The phenomenology of posttraumatic states is, however, to a large degree characterised by the dialectic or the dynamic between “vitality” and “lack” that a discussion about whether these concepts can organise findings on traumatisation is justified.

In Hauser et al’s study it was apparent that the resilient youth did not show a normative development. Their lives had not been easy; they made seemingly unwise choices and often faced troubles. What characterized these persons was, however, an ability to learn from experience.

In this panel we shall focus on the refugee population. We have found the concept couple resilience and depletion/devitalisation useful as a starting point for reflection on a group of patients who to an increasing degree knock on the door of western health systems, often receive minimal treatment, are as a rule not very well understood and are seldom seen by psychoanalysts. The sparse longitudinal studies of this population reveal a high prevalence of psychopathology (Lie, 2003, Lie, 2002, Lie, 2001, Dahl, 2001, Boehnlein, 2004) great risk for withdrawal and development of chronic conditions--exemplified in, for example, enduring personality changes after extreme traumatisation (WHO, 1993). On the other hand, clinicians working with this group have also seen astonishing positive changes even after long time of withdrawal, confusion and heavy symptom load; and research has shown that psychoanalytic psychotherapy may give positive results (Varvin, 2003).

Salient questions are: What characterizes those who are judged as resilient? Taking resilience research into consideration, which processes and kinds of interaction with the environment can influence development in the direction of resilience or depletion? We hold the view that resilience and depletion/devitalisation are outcome extremes; from a phenomenological perspective they may be on a continuum.  And that dynamic forces are in play, which may shape the nature of individual outcomes.


Do resilience and depletion refer to the same processes in the personality and its relation to the environment?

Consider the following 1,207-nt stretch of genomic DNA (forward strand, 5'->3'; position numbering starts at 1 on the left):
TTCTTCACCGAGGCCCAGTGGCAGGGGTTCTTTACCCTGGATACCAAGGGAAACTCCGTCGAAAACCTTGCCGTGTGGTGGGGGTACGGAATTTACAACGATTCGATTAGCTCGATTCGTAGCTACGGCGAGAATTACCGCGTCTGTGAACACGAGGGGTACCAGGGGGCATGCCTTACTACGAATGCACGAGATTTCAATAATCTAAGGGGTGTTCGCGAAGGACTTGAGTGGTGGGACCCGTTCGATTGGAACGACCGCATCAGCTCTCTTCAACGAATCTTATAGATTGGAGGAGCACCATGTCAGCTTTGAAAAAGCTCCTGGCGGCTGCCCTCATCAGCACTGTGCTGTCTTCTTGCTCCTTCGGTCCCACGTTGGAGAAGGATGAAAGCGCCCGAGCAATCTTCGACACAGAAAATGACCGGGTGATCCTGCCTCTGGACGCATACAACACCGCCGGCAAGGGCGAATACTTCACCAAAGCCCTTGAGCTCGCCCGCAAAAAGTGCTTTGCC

Depletion/devitalisation obviously refer to pathological processes. It is as if the struggle against the hopelessness of the traumatising experience is lost or about to be lost. The person withdraws and if there is no help or someone who cares, this withdrawal may be chronic, lead to diminished interaction with the world, disturbance in vital processes both psychic (lack of fantasies about a future) and somatic and eventually to disease and early death (Eitinger, 1964) (see the case presented by Gill Hinschelwood in this panel). Resilience refers, on the other hand, to forces that seek to change, relate and learn. It may be reasonable to think that this refers to aspects of the personality that are concerned with growth and development (Emde, 1991) and thus active inner dialogues and fantasies about a future.

In this connection it is pertinent to ask what role psychotherapy or psychoanalysis can play. Does psychoanalytic psychotherapy have what needs to make the difference? And what makes some patient able to use this opportunity to start anew relating, wishing to change and learn from experience?

We are interested in studying how psychotherapy can work for patients who are in an exile situation, often marked by adverse circumstances, poor living conditions, racism, loss and lack of familiar cultural environment. That is, many of the protective factors that have been connected with resilience are weak or absent.

What we can do in this panel is raise these questions, and begin discussing whether the concepts of resilience and depletion/devitalisation as used here can be fruitful.

We will use material from clinical practice and from a prospective single case treatment study of severely traumatized refugees (Varvin, 2003).

Vignette I

I have been able to follow this man for 16 years, seeing him through his adolescence and young adulthood, where he came for therapy in intervals but always keeping the contact: